Covid-19 emergency apparently leads in the diametrically opposite direction to how our cities, our communities, our activities and the use of public and private space were evolving before the pandemic. Summarizing in a radical way, these are the phenomena that paint the pre-covid evolution:
- Densification (in its extreme Congestion)
- Concentration and "contamination" of activities and people, Mixed use
- Hydrid communities, Multi-ethnic and multicultural cities, Intergenerational mix
- Elimination of material and immaterial barriers
- Inclusive society, Enhancing differences
- Extreme urbanization
- Growing public-private interaction
- Culture of sharing / Sharing economy
- Collaborative thinking / Coworking
- Actions to contain the environmental impact
- City and periphery relationship (densification / expansion / regeneration)
- City and countryside relationship (indifference / ibirid spaces)
- Strengthening attractiveness (Skills / Localization)
Covid-19 "brings to the brink" ambiguous or unresolved situations, detonates all existing problems, obliges the awareness of an epochal change, forces an immediate mutation guided by definitive digitization - with the potential and related problems - implying:
- Physical movement reduction / Social increase
- Strengthening digital infrastructures (online commerce, digital learning, smart working)
- Expansion or functional separation of public spaces
- Clear distinction between public and private sector / Zoning
- Strengthening of exclusive company / Exacerbation of differences
- Increased control (Security VS Privacy) / Gated communities
- Strengthening Public action
- Ecological transition accentuation
- City and countryside relationship (interdependence)
- Strengthening competitiveness (Skills / Innovation)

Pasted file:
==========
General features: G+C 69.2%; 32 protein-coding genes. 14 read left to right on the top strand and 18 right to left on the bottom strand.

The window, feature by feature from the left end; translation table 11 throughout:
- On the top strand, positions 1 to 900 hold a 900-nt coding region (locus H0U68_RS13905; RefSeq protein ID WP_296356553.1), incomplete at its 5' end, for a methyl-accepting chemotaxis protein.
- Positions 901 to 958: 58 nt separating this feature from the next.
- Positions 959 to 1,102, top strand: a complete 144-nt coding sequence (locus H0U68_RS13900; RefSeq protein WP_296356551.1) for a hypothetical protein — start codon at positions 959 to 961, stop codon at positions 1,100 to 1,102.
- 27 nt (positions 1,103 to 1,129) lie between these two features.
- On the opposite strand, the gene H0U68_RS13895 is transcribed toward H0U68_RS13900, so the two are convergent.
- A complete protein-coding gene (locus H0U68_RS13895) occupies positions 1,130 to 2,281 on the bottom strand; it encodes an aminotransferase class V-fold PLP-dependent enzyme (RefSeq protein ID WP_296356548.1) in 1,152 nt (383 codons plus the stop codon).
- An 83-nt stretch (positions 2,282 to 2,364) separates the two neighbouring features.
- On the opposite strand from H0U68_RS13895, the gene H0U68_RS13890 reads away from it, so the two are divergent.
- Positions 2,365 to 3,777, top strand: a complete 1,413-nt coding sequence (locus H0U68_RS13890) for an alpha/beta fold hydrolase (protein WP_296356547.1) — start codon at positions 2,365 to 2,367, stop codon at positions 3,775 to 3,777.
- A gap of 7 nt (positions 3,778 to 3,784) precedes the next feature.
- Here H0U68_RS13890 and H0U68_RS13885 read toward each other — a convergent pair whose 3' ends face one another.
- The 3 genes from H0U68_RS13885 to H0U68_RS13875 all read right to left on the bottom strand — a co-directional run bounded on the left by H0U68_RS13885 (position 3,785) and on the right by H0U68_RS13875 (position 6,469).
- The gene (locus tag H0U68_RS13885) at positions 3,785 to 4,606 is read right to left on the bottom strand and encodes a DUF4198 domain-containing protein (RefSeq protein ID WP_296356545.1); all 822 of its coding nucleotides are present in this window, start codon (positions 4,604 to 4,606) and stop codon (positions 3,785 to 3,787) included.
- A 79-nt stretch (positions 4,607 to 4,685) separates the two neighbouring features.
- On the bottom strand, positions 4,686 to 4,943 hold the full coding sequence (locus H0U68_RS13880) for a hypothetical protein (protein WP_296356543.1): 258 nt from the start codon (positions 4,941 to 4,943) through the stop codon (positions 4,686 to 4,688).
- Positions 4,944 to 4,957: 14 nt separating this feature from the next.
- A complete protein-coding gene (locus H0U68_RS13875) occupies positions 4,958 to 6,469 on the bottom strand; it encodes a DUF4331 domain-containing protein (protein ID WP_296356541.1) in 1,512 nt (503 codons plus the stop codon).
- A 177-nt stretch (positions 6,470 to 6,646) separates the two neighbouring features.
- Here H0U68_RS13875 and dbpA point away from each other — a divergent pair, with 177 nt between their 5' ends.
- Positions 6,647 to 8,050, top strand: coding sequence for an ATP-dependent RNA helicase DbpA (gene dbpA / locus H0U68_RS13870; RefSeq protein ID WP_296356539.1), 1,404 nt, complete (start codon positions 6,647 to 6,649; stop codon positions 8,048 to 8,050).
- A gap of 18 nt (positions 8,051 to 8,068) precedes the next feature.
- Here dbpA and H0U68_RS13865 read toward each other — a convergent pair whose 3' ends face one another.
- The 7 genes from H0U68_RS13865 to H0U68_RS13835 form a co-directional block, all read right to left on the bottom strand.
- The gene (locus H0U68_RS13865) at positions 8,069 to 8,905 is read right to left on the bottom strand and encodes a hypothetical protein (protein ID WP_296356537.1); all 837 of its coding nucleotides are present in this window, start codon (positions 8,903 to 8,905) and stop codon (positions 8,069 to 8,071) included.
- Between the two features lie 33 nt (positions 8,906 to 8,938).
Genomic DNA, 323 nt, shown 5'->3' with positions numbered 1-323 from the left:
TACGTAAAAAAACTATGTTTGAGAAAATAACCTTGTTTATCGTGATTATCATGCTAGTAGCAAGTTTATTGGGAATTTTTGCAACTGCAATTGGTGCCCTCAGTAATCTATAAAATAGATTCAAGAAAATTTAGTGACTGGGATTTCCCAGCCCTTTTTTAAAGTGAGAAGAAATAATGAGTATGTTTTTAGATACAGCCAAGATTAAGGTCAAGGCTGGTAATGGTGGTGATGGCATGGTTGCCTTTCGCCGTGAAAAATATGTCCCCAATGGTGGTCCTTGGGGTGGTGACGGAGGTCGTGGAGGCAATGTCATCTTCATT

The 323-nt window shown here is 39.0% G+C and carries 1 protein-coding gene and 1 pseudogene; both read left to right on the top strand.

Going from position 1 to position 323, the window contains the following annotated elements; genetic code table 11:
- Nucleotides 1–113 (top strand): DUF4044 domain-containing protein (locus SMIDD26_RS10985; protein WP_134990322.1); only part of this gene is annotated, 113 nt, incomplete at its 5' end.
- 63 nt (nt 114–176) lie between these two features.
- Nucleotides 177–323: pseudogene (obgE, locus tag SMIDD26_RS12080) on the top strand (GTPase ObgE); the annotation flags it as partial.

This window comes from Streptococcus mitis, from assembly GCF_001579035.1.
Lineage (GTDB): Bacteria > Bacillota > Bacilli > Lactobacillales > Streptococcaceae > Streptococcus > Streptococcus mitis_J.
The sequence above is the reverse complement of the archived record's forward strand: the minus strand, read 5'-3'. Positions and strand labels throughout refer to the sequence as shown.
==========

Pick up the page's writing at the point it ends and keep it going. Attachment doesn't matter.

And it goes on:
Horizon 2020 has turned into Collapse 2020, or the global collapse of an economic, social and cultural model. Rem Koolhaas with the exhibition "Countryside: The Future" underway at the Guggenheim Museum in New York raises an important question that concerns 98% of our non-urbanized planet, that is where the profound transformations of our era are underway and will grow, and where we find the biggest differences, the biggest problems and opportunities related to our existence and balance with our planet and our development model.
In the essay "Spillover" the writer and journalist David Quammen describe with great anticipation the pandemic in progress and its ecological reasons, due to the leap in species that allowed viruses to pass from animals to humans, driven by the deep transformations largely induced by man towards our planet.
I recently wrote a brief reflection induced by reading David Quammen essay. In this text I described man as a virus, the planet as the organism affected by the virus and - bringing the paradox to its extreme consequences - cities as the effect of the disease that affects, afflicting it in an increasingly harmful way, our planet. It is an extreme and paradoxical reading but it can make us reflect on a different way of relating to the remaining part of the planet not occupied by our cities and a different way of relating to our urban and vital space.
To avoid the spillover of problems from man-generated space towards our planet, in 2020 architects and urban planners have a great opportunity and responsibility to act with urgency and vision in a moment of extraordinary gravity and importance for all. Perhaps it is the last chance to demonstrate that our profession is not exhausting its ability to intervene on the fundamental issues of living, going beyond a decorative role in which we have increasingly relegated ourselves.